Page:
Last week, having spent a couple of weeks running his eye over potential candidates before returning to Wales duty, Lions head coach Warren Gatland was upbeat about what he'd witnessed so far this autumn.
"There's definitely been positives," he said. "There are some individuals who've put their hands up. There are a couple of players who haven't been doing brilliantly for their club sides but have been showing some pretty good form on the international stage."
With the more established candidates, many of whom toured South Africa in 2009, Gatland says it is more a case of "checking on their form, and hopefully their form is good". That hasn't necessarily been the case, and at least a dozen 'probables' remain sidelined by injury.
"A couple" of younger Scottish players had, he said, "really put their hand up" - Ryan Grant? Tim Visser? Henry Pyrgos perhaps? - but it was also possible to detect a touch of disappointment in his observation that "I don't think there's been any really outstanding performances from the younger players at the moment".
This third weekend of autumn Tests would have offered some comfort on both fronts, with some experienced players recovering form, and fresh faces vaulting into contention.
Irish eyes are smiling again
Gatland might have mixed feelings when he watches Ireland's seven-try demolition of Argentina.
While cumulative fatigue in their last Test of the year appeared to affect the Pumas' performance, the new-found verve of the Irish is a looming danger for Wales, as their first opponents in the defence of their Six Nations title in February.
But with his Lions hat on, the New Zealander must surely be enthused by the purpose, precision and panache exhibited by Ireland in all areas of the team.
Up front, prop Cian Healy, South African-born hooker Richardt Strauss, lock Donnacha Ryan and flankers Peter O'Mahony and Chris Henry will all be firmly on Gatland's radar.
Loose-head Healy has looked like a Lions probable for the past two years anyway, and Ryan increasingly looks the dominant figure in the Irish second row, with Paul O'Connell struggling with injury and Donncha O'Callaghan no longer a first-choice.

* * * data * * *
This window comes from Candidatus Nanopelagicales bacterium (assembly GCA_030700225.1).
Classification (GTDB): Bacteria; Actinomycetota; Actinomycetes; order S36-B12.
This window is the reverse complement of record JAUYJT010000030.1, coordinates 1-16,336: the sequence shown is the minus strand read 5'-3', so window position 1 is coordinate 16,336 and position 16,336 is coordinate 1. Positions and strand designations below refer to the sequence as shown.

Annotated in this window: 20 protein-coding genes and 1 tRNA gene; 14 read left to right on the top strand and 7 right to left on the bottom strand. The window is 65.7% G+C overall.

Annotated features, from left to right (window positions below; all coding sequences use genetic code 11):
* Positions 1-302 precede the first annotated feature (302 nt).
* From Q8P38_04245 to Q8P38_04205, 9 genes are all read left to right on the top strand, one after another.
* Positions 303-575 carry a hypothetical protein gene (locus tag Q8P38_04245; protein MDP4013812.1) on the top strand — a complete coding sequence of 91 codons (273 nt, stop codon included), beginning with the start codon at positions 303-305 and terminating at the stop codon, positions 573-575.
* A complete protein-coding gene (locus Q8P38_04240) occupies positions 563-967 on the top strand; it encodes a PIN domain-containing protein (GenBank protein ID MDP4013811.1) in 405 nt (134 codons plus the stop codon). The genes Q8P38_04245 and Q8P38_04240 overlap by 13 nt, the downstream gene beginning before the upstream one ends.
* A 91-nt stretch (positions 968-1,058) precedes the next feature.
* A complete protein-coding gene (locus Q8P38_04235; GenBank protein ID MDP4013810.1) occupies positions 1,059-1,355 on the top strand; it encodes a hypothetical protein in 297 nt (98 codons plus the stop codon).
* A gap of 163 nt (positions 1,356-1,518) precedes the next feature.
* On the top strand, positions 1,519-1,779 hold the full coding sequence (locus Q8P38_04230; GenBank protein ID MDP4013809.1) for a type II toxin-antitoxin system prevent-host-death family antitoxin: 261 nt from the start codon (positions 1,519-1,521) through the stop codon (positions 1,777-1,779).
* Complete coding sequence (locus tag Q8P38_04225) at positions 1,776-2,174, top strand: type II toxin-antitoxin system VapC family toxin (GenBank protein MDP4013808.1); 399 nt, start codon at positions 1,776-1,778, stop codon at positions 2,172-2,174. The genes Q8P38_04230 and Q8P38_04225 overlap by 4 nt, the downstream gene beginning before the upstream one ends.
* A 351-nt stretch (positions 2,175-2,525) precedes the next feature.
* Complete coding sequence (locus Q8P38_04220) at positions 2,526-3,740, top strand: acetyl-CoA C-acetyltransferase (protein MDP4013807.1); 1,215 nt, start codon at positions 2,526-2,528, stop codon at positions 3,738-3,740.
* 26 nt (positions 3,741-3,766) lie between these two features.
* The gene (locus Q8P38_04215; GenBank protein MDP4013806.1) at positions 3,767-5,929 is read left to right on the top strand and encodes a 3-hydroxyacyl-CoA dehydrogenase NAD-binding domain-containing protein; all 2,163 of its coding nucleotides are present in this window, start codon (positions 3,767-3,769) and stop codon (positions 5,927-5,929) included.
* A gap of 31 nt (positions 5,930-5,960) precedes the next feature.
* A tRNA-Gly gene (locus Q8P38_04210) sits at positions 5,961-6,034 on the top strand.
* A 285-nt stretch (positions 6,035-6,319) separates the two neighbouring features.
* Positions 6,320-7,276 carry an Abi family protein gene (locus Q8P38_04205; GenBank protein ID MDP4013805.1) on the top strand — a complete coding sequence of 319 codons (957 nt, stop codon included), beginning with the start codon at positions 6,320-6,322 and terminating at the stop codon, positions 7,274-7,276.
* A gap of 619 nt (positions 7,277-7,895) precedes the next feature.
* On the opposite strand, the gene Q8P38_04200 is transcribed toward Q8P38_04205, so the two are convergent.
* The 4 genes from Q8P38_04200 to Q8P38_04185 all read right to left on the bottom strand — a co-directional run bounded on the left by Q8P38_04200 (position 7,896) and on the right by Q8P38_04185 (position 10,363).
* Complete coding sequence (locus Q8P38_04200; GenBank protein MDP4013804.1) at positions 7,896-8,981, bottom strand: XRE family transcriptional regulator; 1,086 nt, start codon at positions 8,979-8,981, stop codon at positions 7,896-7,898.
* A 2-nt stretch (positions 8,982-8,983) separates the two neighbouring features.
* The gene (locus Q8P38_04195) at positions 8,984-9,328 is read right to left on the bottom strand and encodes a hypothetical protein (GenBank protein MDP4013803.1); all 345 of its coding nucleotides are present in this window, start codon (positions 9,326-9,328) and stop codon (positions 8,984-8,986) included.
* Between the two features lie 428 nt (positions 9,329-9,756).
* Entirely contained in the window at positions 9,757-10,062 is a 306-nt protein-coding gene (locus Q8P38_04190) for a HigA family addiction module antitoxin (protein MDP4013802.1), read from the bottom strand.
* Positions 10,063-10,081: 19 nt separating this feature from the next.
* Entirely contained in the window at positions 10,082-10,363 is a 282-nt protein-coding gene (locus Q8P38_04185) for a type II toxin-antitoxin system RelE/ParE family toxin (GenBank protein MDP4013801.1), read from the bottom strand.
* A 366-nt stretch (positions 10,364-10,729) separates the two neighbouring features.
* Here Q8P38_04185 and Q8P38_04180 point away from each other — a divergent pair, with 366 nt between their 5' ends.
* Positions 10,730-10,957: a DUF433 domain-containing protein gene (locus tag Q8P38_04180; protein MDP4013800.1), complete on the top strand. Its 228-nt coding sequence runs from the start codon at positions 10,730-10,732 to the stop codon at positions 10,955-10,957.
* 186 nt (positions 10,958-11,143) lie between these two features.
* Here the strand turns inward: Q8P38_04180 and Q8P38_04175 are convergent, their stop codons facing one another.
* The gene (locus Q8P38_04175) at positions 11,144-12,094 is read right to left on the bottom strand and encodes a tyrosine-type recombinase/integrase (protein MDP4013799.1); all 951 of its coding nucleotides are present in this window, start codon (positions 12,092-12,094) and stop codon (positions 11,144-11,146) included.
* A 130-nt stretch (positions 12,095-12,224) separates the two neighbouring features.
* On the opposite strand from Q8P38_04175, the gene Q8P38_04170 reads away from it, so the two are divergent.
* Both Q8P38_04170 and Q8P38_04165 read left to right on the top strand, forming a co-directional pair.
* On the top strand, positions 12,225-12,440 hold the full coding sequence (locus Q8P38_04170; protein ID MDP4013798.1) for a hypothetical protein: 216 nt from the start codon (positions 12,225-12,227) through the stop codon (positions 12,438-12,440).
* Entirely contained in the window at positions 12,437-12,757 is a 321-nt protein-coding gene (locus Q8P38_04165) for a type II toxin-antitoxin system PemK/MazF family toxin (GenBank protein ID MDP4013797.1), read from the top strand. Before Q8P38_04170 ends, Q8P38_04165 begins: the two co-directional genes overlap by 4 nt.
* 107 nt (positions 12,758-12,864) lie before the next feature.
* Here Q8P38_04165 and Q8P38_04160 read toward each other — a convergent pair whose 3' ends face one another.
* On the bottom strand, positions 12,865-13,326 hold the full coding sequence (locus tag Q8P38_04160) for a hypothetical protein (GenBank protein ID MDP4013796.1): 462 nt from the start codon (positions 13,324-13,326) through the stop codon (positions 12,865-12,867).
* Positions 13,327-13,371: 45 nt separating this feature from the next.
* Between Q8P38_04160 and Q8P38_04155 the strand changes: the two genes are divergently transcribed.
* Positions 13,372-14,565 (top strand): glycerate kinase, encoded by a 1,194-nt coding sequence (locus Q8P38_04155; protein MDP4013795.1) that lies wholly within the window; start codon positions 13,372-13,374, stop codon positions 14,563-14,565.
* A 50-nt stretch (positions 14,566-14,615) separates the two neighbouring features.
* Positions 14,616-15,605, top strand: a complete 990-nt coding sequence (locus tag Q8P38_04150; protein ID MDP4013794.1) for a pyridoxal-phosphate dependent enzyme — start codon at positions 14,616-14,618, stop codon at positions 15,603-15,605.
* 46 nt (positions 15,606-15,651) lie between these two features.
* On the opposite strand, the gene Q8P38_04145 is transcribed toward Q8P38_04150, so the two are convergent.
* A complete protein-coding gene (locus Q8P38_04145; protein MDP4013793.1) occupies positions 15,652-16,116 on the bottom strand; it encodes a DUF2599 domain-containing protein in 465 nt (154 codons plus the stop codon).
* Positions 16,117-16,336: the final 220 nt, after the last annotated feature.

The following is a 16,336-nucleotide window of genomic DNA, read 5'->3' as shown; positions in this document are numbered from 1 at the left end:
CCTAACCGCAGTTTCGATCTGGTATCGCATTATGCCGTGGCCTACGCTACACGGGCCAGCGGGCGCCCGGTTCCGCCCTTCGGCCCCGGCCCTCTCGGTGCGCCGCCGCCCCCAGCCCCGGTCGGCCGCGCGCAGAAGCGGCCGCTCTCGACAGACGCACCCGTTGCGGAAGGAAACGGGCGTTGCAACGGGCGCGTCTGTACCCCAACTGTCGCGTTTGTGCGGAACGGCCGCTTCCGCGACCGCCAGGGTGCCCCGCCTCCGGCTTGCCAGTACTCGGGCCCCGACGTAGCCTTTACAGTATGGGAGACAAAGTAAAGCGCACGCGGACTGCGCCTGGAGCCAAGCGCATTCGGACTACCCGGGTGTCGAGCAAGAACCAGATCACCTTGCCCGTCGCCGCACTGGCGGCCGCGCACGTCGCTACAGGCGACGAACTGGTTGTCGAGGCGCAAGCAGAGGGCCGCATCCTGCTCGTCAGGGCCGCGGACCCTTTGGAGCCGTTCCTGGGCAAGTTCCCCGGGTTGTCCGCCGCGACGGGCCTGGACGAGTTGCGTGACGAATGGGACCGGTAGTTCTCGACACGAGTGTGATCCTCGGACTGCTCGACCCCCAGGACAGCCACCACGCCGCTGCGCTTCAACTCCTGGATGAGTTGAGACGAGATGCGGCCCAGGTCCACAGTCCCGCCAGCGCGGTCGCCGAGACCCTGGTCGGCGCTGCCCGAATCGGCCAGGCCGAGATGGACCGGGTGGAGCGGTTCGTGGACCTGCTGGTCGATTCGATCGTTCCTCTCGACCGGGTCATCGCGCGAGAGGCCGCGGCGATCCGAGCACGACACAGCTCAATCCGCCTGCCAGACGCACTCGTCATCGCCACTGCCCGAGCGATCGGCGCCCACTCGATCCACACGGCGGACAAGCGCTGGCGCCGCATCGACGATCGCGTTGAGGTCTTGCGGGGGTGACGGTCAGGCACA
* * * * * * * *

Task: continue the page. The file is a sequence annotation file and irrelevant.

O'Mahony impressed with his work in the air and on the floor, Henry was "exceptional" according to Ireland coach Declan Kidney, while Strauss's set-piece prowess and footballing ability has swiftly elevated him into contention after just two caps for his adopted country.
Behind the scrum, Conor Murray distributed intelligently, Jonathan Sexton confirmed he is the Lions fly-half elect with some superb passing, tactical kicking and two well-finished tries while Tommy Bowe, who played all three Lions Tests in South Africa, collected a brace of tries as a reward for his impressive energy and work-rate.
"I saw him at the beginning of the season and he looked a bit flat, but he has come back and found his pace, his edge, his determination," noted ex-England and Lions centre Jeremy Guscott of Bowe.
The name on everyone's lips though was Craig Gilroy, who after marking his debut in the non-cap international against Fiji with a hat-trick, capped his first Test proper that drew comparisons with the great Shane Williams.
"He's dancing, he's shimmying, he's scoring!" drooled BBC commentator Andrew Cotter, before adding admiringly of the Ulster wing: "His movement is Williams-esque."
While several of the other Lions wing contenders - Wales duo George North and Alex Cuthbert, Scotland's Visser - are of the marauding giant variety, Gilroy is almost diminutive by comparison at a slight 6ft, but brings welcome variety and a reminder that brains as well as brawn will be required to beat the Wallabies.